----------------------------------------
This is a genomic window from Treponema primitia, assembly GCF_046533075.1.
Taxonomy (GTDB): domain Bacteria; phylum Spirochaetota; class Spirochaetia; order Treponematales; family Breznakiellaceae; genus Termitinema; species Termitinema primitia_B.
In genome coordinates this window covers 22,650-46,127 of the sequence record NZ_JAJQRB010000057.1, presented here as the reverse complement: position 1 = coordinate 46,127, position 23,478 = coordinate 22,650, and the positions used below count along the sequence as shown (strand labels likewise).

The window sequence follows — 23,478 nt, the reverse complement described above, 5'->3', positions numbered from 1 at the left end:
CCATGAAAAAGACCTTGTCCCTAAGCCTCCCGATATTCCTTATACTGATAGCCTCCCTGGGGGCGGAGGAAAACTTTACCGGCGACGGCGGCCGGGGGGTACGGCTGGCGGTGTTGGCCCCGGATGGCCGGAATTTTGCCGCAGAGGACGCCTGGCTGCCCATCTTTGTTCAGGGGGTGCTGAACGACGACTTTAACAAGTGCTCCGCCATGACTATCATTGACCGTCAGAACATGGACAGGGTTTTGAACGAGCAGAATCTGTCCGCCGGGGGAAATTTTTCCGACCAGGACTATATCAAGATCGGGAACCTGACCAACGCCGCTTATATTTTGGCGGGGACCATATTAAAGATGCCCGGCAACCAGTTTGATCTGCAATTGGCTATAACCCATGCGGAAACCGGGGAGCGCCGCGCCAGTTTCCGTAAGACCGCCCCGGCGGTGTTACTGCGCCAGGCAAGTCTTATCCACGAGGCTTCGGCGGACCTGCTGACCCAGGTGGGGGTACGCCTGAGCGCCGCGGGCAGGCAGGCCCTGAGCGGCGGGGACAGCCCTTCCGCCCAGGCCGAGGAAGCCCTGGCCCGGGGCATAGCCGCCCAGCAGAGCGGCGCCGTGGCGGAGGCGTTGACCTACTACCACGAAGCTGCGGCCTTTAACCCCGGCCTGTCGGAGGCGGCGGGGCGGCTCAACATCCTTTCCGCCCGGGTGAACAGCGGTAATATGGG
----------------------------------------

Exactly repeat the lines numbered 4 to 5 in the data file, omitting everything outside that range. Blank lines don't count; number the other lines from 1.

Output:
The window sequence follows — 23,478 nt, the reverse complement described above, 5'->3', positions numbered from 1 at the left end:
CCATGAAAAAGACCTTGTCCCTAAGCCTCCCGATATTCCTTATACTGATAGCCTCCCTGGGGGCGGAGGAAAACTTTACCGGCGACGGCGGCCGGGGGGTACGGCTGGCGGTGTTGGCCCCGGATGGCCGGAATTTTGCCGCAGAGGACGCCTGGCTGCCCATCTTTGTTCAGGGGGTGCTGAACGACGACTTTAACAAGTGCTCCGCCATGACTATCATTGACCGTCAGAACATGGACAGGGTTTTGAACGAGCAGAATCTGTCCGCCGGGGGAAATTTTTCCGACCAGGACTATATCAAGATCGGGAACCTGACCAACGCCGCTTATATTTTGGCGGGGACCATATTAAAGATGCCCGGCAACCAGTTTGATCTGCAATTGGCTATAACCCATGCGGAAACCGGGGAGCGCCGCGCCAGTTTCCGTAAGACCGCCCCGGCGGTGTTACTGCGCCAGGCAAGTCTTATCCACGAGGCTTCGGCGGACCTGCTGACCCAGGTGGGGGTACGCCTGAGCGCCGCGGGCAGGCAGGCCCTGAGCGGCGGGGACAGCCCTTCCGCCCAGGCCGAGGAAGCCCTGGCCCGGGGCATAGCCGCCCAGCAGAGCGGCGCCGTGGCGGAGGCGTTGACCTACTACCACGAAGCTGCGGCCTTTAACCCCGGCCTGTCGGAGGCGGCGGGGCGGCTCAACATCCTTTCCGCCCGGGTGAACAGCGGTAATATGGG